There are few things as exciting as the search for Truth. More specifically, the search for the true understanding of Right and Wrong.
As a child, the early Truth is axiomatic – everything is black or white, with little or no shades of grey. The classrooms, the parental advice, the abridged classical literature, the comics – everything makes the distinction easy and crystal clear. To lie is wrong. To harm is unacceptable. To be selfish is improper. To disrespect elders is a no-no. To steal is unthinkable. To embrace violence is inhuman. To cheat is immoral. To generalize and make distinctions based on gender, color, religion, caste, community (and all the other myriad boundaries – societal and cultural – that the human world has conceived) is base. The definitions are indisputable – a legacy of a thousand generations of experiments with Truth.
All, at this point, is well.
Or, is it?
The child’s mind is trusting, a sponge hungry for knowledge. She does not judge, nor complain. She seldom questions, and feeds on what is told as voraciously and as eagerly as she seeks her mother’s breast. It is all, nutrition.
The problem begins when she starts to read. Worse still, interpret. She reads about the heroism of Rana Pratap in Amar Chitra Katha, and is at odds to reconcile the heroic glory with the lesson about abhorring violence. She finds her parent fibbing an excuse on the telephone to avoid attending a party, and cannot understand how she should react. After all, ‘to lie’ is wrong. But, to accept this is to accept that her parent is committing a wrong. How, then, can she respect her parent? And, is not “not respecting one’s elder” wrong? She is caught in a vice. Will she now commit a wrong as the resultant domino effect of another’s (her parent’s, in this case), or will she renounce part of her Truth?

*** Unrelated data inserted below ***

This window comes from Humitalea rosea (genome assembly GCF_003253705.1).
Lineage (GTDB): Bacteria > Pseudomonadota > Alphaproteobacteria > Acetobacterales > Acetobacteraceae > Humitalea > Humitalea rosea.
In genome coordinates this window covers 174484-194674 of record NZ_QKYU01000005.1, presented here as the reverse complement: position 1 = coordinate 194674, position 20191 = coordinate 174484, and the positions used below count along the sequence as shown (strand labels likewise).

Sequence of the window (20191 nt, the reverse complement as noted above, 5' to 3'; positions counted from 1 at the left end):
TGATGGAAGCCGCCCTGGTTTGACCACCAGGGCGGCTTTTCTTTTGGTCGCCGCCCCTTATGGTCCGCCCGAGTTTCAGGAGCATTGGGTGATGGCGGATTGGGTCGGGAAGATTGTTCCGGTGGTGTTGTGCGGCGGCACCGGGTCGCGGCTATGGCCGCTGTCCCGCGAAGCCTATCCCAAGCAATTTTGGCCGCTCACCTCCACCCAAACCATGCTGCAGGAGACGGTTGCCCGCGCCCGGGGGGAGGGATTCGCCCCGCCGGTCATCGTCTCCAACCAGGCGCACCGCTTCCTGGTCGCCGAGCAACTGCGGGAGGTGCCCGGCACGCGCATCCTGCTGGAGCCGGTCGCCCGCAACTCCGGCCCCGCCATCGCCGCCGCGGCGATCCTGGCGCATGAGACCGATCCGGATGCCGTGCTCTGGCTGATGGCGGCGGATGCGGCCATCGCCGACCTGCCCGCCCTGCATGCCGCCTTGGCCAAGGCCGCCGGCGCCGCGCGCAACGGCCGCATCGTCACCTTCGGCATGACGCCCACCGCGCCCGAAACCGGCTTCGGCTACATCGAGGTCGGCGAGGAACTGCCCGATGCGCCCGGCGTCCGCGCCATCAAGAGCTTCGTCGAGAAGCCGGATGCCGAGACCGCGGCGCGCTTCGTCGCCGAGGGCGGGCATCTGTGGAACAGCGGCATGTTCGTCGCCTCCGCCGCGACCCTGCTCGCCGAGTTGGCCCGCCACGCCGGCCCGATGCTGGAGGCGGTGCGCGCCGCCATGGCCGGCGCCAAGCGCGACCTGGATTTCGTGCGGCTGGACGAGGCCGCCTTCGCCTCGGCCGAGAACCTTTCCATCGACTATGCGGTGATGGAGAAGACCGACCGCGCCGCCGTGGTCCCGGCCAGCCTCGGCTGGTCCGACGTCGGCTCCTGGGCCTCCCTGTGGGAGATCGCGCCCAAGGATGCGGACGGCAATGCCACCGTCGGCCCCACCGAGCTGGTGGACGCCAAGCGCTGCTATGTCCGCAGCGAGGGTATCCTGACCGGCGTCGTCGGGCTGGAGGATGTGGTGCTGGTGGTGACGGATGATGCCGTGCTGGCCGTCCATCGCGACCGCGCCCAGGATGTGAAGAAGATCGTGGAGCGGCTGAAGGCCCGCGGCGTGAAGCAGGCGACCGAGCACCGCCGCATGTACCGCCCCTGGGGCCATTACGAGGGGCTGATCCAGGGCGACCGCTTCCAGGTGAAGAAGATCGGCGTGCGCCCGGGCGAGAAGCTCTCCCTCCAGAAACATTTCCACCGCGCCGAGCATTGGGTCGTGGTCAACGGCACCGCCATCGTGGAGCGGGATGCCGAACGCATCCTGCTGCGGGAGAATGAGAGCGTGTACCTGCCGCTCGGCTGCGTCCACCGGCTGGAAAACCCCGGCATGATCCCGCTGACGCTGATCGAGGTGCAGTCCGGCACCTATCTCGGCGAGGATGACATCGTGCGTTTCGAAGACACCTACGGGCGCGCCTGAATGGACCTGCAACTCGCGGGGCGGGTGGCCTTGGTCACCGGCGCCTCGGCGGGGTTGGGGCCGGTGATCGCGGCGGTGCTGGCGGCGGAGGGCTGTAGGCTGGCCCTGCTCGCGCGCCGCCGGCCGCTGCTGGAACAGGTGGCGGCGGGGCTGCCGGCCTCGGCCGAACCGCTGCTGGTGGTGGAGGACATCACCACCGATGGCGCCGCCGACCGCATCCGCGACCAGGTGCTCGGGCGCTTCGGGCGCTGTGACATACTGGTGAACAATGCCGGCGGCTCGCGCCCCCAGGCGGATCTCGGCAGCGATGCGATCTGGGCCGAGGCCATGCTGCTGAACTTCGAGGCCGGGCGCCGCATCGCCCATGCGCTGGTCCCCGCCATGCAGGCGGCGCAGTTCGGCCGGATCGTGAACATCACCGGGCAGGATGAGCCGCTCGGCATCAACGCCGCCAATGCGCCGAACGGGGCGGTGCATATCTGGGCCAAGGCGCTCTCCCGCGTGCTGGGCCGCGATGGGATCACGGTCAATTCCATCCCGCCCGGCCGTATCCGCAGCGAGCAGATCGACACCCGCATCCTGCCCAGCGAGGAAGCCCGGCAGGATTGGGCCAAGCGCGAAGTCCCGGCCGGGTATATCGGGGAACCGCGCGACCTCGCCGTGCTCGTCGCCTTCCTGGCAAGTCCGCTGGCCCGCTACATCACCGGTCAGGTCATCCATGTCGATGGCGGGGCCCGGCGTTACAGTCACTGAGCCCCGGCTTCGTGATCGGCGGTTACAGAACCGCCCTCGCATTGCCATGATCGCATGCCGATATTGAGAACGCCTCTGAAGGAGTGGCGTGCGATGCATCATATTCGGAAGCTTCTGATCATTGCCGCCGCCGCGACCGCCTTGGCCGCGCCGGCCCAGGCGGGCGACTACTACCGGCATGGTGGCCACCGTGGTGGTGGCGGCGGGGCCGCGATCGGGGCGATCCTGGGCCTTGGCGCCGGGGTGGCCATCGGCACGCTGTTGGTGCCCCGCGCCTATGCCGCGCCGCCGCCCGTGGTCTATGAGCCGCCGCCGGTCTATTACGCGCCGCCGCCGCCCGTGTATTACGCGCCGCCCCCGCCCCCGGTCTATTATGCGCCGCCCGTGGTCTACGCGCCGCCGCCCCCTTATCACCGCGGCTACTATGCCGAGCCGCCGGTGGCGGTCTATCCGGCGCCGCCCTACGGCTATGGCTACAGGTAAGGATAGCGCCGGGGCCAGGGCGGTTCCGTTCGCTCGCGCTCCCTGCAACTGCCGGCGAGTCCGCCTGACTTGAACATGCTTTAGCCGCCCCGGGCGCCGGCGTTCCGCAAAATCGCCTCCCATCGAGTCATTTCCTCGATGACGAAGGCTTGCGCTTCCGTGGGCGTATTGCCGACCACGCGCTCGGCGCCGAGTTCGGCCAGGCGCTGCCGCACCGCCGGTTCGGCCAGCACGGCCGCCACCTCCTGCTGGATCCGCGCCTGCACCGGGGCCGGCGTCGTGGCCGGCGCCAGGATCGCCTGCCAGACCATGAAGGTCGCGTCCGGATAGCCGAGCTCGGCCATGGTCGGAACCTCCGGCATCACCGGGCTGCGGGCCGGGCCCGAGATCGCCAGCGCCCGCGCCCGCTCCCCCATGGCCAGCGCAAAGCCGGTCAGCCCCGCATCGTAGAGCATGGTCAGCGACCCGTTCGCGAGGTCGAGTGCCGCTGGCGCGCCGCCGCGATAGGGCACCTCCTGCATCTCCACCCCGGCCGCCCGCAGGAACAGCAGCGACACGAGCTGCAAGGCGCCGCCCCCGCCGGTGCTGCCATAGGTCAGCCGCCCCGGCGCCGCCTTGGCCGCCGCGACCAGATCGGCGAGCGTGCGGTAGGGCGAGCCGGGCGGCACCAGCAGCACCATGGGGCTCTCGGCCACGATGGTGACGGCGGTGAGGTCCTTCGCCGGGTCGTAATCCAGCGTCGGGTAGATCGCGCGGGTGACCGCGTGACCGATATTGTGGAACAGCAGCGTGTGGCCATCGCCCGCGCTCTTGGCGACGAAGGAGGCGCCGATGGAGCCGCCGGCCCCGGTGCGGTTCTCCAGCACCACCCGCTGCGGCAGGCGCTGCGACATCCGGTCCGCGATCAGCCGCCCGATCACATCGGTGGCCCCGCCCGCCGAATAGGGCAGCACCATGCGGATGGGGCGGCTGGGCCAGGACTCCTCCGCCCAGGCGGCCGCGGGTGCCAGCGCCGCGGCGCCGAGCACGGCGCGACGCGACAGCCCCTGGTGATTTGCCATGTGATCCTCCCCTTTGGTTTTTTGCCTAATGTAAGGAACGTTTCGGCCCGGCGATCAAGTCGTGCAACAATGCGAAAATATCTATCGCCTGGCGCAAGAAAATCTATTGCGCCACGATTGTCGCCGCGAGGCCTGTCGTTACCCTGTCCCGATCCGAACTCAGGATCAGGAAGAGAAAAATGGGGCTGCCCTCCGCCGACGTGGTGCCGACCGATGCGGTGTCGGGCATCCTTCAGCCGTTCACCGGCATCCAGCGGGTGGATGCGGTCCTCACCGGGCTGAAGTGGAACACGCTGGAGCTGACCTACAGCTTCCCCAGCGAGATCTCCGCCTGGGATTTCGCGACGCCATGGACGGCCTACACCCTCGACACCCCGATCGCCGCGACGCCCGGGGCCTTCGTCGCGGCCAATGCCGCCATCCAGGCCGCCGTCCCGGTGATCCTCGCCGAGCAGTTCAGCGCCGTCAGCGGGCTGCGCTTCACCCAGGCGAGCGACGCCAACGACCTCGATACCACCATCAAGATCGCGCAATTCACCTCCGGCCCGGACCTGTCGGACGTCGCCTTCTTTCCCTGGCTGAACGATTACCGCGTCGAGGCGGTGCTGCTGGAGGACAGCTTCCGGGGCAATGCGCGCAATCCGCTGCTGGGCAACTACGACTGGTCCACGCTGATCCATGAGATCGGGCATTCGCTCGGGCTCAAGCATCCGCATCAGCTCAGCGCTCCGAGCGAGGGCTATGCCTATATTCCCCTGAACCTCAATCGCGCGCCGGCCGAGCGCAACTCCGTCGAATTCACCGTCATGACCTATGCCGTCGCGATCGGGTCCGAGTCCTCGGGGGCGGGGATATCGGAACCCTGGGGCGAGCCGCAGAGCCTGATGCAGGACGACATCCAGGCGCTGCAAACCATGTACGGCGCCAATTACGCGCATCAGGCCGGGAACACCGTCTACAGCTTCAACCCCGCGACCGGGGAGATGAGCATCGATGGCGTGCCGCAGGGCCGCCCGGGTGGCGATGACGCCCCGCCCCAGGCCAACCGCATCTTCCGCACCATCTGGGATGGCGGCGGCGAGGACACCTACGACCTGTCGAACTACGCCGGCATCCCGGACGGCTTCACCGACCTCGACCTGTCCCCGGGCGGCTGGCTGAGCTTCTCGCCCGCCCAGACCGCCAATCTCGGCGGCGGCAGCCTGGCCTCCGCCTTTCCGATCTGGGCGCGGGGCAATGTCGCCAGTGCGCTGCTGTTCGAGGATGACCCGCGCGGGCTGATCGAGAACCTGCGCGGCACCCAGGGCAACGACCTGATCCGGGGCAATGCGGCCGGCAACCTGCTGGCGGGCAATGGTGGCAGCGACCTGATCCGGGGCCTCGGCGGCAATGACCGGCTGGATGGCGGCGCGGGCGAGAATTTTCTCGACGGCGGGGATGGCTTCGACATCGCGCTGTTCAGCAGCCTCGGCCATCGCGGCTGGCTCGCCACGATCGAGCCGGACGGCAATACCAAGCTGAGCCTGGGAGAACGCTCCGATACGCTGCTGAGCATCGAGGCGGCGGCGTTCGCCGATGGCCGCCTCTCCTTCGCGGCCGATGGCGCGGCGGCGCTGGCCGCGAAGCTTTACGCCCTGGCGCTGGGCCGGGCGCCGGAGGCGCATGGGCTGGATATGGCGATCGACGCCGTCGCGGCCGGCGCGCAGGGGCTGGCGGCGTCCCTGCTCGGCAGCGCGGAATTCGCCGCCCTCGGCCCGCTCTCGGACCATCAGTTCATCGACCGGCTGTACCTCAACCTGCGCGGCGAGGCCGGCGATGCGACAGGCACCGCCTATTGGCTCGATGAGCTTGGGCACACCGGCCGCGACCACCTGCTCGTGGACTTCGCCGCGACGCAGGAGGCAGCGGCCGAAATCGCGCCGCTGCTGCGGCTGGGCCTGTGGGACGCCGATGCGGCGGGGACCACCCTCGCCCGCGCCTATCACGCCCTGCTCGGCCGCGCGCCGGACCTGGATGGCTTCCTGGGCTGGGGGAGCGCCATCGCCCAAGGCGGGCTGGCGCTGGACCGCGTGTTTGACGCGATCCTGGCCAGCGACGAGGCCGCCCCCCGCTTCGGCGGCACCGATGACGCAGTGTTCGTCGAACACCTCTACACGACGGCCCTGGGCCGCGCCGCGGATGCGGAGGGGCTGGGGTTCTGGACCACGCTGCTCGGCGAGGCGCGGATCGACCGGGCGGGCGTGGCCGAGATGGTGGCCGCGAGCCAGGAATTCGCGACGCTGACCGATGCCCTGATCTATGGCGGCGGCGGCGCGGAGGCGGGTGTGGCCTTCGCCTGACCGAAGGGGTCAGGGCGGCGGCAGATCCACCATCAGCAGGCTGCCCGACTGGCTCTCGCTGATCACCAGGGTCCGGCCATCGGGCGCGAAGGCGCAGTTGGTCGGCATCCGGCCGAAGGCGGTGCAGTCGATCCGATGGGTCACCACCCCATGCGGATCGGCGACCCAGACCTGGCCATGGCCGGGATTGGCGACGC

And, thus, the child is introduced to the concept of grey. She hears about context. She learns that rights can be suspended. She sees that rights can be prioritized, that they can have hierarchies. The world of absolutes that she had gotten used to, the world that was so safe because it was so certain, develops a fatal chink.
In a way, the child’s dilemma is not very different from that of Arjuna at the battle of Kurukshetra (in the epic, Mahabharata) who falters, faced with the prospect of firing on his elders, his teacher, his relatives. Unlike Arjuna, though, the child seldom has a Krishna to show him a way.
Perhaps, however, that is just as good. For, it leaves the child to find out for herself. That first instance of contradiction triggers a lifelong pursuit of the understanding of Truth. It gives her the reason to live.
In time, she will experiment with Truth, define – and progressively refine – her hierarchy of rights and wrongs. She will come to terms with comparisons and conceits. She will learn to blunt her senses and intellect. She will flirt with context and relativity. She will discover herself through others’ eyes, and be introduced to new contradictions and understanding of herself. She will discover the limitations of her Truth, and develop a taste for what lies beyond. She will learn about boundaries, and experience the thrill of crossing them. She will be drawn to comfort, and consolation. She will court leniency.
In time, her senses and her intellect will cease to fight back. She will become rounded, and comfortable, and contextual, and relative, and right. And ‘her Truth’ will transform into ‘Her truth’. In time, thus, she will become another ‘brick in the wall’.
It is just a matter of time.
Life is about postponing that eventuality. Or, embracing it.
I forget. Which?
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